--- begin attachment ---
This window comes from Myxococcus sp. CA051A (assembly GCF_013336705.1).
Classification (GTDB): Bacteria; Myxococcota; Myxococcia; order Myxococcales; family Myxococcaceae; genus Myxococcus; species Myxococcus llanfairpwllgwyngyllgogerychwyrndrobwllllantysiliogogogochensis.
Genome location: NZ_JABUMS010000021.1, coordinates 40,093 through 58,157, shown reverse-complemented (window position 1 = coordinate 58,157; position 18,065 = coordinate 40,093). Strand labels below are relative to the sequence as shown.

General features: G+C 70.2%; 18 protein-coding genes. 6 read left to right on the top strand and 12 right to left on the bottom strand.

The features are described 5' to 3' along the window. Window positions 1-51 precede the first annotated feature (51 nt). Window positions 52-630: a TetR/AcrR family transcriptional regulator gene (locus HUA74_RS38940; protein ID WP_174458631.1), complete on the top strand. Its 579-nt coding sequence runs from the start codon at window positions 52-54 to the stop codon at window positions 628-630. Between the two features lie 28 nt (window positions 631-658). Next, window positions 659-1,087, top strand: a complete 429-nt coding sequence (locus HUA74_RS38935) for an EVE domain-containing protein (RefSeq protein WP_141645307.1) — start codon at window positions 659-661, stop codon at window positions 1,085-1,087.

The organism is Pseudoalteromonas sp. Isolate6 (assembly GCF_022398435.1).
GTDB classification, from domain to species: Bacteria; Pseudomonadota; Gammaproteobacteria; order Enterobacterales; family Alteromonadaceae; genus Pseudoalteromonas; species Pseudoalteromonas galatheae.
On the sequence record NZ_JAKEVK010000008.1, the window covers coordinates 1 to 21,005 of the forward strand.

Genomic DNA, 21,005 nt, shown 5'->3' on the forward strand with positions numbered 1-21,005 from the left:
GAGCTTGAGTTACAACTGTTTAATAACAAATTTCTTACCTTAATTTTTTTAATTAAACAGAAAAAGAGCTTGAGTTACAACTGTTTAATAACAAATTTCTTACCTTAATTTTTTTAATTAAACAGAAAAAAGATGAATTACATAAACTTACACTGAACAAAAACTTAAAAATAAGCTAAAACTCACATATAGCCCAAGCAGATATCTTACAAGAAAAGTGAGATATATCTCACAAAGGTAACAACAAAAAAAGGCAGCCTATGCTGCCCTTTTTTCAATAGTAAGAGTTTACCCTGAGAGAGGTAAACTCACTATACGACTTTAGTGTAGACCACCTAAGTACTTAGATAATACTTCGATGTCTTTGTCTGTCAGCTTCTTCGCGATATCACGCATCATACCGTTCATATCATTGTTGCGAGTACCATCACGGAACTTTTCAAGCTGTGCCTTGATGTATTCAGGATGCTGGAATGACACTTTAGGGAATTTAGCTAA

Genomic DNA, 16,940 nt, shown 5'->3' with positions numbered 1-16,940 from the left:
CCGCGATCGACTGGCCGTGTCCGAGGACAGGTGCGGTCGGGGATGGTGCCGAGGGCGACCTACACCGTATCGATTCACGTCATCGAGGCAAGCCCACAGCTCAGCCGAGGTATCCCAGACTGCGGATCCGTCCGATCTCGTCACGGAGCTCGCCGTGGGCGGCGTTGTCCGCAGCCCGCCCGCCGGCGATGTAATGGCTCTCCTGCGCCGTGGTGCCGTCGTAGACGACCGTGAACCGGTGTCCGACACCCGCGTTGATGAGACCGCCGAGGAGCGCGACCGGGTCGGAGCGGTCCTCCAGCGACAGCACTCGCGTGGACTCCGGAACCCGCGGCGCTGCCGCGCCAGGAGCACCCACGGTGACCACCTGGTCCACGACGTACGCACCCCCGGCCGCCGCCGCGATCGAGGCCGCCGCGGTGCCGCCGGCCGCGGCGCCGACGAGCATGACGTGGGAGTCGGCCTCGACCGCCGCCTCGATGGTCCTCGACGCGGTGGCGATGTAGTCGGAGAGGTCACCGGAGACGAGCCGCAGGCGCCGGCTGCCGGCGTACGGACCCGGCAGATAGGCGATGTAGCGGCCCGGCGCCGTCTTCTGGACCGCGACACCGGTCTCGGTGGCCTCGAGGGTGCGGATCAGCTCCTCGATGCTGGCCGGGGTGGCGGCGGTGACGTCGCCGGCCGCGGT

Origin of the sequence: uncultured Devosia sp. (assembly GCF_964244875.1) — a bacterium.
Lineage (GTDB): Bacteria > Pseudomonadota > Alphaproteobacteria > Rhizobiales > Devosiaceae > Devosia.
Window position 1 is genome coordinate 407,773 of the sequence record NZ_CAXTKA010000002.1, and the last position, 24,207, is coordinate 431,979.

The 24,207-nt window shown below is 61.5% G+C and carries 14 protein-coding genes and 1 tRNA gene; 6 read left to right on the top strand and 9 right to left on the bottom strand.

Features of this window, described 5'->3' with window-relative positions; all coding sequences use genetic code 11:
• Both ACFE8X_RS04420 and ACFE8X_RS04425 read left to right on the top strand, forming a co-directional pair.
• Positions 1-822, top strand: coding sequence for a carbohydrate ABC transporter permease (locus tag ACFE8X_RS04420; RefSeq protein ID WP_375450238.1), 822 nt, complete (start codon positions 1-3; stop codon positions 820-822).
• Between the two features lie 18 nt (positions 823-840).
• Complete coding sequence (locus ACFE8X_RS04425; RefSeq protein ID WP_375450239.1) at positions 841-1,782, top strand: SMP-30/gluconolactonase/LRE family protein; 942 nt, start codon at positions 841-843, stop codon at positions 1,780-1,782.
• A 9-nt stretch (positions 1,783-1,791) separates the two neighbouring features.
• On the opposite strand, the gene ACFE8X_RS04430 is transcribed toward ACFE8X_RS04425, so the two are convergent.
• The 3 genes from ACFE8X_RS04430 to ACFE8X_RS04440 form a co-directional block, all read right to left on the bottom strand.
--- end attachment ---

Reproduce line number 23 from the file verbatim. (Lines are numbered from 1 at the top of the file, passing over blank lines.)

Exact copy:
• On the opposite strand, the gene ACFE8X_RS04430 is transcribed toward ACFE8X_RS04425, so the two are convergent.